Education officials in the Golden State have spent years developing a school and school district accountability dashboard that uses color-coded grids to make it easy for the public to take in a sophisticated understanding of educational quality in a number of areas at-a-glance. With a looming September deadline to submit an accountability plan to the federal Education Department, California officials have demonstrated their confidence in the new dashboard by featuring it prominently in the state’s draft plan.

Under the new federal education law, the Every Student Succeeds Act, or ESSA, every state is required to submit an accountability plan to explain how officials will remain in compliance with the law and that federal taxpayer dollars are used appropriately. As the most populous state in the union—and the largest market for education corporations—California’s movements in education policy can have major ripple effects throughout the country. California’s size, and its command of billions in federal educational grants every year, attach high stakes to its plan in particular.

Furthermore, an alliance of districts within the state already has a head start on many of the reforms being promoted under ESSA. Eight districts in the state had originally banded together to implement the Common Core, but then deepened their cooperation in 2013 to pioneer the new kind of accountability dashboard the entire state is now borrowing from. The group is also looking at other measures of school performance besides simple test scores through a detailed data collection system, including rates of chronic absenteeism, student growth, and Social Emotional Learning.

While the state ESSA plan that is taking shape is not as complex or ambitious as the work being done by the eight “CORE districts,” state officials do seem to be looking closely at the district’s vanguard initiative. For example, the state is putting a premium on aligning federal, state, and local accountability criteria, meaning that the same tools used to measure school performance are also used to measure district performance. The new accountability dashboard also puts a premium on both high performance as well as on growth and improvement. Under older models, a low performing school that demonstrates high year over year growth might still be classified as low performing—but not so under the new model.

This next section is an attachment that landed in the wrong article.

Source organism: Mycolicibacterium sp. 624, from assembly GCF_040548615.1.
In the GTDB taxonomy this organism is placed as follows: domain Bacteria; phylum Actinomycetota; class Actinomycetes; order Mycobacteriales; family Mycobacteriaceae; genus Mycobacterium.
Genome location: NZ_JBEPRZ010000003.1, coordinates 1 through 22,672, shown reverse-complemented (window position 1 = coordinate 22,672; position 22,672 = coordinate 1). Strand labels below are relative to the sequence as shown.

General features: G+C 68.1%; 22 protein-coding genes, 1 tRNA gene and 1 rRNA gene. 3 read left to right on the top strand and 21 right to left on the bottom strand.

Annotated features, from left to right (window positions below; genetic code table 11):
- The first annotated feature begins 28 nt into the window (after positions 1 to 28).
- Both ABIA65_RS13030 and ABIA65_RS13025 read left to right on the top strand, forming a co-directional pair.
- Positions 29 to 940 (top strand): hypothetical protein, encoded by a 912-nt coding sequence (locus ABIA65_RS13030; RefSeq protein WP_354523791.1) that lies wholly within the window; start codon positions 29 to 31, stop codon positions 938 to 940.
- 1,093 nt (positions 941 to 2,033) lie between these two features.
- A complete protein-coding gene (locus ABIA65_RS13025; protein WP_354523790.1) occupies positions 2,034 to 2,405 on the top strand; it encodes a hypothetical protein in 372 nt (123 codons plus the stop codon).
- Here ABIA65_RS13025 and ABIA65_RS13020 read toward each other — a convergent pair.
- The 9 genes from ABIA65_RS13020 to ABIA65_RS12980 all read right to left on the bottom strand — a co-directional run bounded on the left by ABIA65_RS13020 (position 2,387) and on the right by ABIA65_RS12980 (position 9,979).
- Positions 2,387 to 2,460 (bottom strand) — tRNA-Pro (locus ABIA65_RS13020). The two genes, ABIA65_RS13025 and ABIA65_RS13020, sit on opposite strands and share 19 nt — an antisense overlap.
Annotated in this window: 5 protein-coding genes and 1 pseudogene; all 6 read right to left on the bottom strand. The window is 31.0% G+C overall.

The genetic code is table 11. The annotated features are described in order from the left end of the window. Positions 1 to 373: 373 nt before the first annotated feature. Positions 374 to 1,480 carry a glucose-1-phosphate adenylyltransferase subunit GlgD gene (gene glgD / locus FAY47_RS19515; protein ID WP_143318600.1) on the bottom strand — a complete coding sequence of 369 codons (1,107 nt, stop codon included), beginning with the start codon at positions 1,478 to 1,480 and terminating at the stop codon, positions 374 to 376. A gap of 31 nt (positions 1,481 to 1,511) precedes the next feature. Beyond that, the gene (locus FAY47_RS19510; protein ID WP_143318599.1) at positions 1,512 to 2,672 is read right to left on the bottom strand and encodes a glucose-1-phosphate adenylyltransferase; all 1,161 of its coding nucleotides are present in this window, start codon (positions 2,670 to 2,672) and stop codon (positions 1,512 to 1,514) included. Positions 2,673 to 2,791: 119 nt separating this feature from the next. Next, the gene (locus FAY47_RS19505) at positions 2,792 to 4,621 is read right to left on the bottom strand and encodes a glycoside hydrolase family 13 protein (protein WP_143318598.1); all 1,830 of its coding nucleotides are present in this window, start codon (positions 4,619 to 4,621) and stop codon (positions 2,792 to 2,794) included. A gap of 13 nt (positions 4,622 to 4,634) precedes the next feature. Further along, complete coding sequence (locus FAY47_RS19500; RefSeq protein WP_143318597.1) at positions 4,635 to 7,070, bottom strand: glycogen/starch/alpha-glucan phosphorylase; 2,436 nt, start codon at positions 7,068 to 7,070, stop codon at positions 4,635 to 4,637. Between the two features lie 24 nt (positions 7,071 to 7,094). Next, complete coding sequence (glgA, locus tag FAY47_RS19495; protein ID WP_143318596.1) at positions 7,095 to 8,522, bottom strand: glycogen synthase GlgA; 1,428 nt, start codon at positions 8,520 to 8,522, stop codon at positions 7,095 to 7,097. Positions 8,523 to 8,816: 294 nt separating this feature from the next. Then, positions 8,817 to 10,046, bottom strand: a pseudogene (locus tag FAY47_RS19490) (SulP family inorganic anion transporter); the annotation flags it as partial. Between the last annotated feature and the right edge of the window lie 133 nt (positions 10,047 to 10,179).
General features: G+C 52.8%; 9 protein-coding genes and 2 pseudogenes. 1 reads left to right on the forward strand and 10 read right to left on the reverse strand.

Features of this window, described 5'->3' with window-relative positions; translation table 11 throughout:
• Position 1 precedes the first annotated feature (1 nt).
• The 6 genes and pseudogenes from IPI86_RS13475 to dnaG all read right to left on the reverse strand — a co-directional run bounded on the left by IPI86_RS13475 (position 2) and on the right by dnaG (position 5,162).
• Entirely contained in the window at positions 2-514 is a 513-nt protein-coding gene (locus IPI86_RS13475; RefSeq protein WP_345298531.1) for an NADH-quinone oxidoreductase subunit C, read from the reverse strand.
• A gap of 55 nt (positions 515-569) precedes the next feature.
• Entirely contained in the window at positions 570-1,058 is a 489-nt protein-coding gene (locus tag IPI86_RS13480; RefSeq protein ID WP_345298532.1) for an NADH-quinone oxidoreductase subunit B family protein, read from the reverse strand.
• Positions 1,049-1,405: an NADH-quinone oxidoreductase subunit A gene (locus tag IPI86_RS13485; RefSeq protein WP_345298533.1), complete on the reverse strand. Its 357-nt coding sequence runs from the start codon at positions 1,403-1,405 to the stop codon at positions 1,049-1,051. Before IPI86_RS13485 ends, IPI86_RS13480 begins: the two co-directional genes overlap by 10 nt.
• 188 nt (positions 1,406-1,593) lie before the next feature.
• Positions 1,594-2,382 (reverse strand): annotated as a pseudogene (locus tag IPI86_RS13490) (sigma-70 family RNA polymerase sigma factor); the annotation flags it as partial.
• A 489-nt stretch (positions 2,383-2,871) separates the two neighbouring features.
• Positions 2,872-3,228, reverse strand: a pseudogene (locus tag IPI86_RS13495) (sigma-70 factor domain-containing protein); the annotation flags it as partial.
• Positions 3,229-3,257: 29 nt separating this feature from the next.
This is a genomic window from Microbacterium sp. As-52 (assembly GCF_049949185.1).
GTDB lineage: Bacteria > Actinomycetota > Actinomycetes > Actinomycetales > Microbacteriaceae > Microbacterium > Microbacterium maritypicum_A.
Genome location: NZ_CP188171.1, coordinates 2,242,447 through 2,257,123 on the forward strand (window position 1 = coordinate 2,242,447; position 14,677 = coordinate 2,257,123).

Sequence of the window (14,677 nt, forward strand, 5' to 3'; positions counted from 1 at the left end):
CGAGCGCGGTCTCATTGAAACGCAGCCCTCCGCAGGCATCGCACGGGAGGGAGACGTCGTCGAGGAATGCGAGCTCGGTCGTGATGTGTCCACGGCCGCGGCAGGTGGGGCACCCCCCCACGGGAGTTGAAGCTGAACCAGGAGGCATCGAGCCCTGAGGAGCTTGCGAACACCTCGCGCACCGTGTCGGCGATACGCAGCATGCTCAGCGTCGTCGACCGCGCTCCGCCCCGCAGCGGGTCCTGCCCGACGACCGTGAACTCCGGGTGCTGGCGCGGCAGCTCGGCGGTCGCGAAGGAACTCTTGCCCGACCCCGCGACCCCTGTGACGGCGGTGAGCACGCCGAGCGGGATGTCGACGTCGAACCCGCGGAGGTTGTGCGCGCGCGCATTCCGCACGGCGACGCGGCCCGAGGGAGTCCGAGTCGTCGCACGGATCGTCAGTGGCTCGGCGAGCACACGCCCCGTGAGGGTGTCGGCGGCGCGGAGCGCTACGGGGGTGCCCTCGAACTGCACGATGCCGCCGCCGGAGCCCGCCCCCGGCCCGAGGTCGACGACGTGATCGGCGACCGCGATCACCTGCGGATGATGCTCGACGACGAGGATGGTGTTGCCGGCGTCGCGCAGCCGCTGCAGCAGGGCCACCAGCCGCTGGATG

The state’s color-coding system goes up on a scale of red, orange, yellow, green, and blue, and can be applied to both academic and nonacademic school quality indicators. A state-produced video illustrates how the system will work. The academic criteria to be used for evaluating schools in California are to include test scores, rates of chronic absenteeism, and graduation rates. The non-academic indicator that the system is planning to use is rates of suspensions in schools and districts.

Notably, California is counting rates of chronic absenteeism as an academic indicator, while a number of other states are classifying the measure as a nonacademic indicator. By putting absenteeism in the former category, the indicator will be able to be weighted more heavily for accountability purposes. State officials justified the classification in the draft plan by stating that chronic absence rates have a “strong correlation with future academic attainment.”

Chronic absence rates, which some experts say has been given short shrift in recent years, is a particularly important indicator for younger students, according to officials. “A study in California found that only 17 percent of children chronically absent in both kindergarten and grade 1 were proficient readers by the end of grade 3, as compared to 64 percent of their peers who attended school regularly,” reads the draft plan.

Another particularity included in the California state ESSA plan is the way the state is planning to disaggregate data for racial and ethnic subgroups of students. From the draft plan, it appears the state is using increased federal flexibility to tailor these categories to the state’s demographics. In addition to the standard classifications of White, Black, Asian, Hispanic or Latino, and American Indian students, the state will also be disaggregating data for Filipino and Native Hawaiian or Pacific Islander students.

There are significant portions of the California plan that are still yet to be determined. For example, officials have not outlined precisely how they will identify the bottom five percent of schools in their system that are to be targeted for additional state supports—though the document does say that the state will likely start with schools that are in the red in all categories. State officials also still need to set long-term overarching goals for their school system. The public has until the end of the month to comment on the state plan.

Follow Leo on Twitter

Subscribe for the Latest From InsideSources Every Morning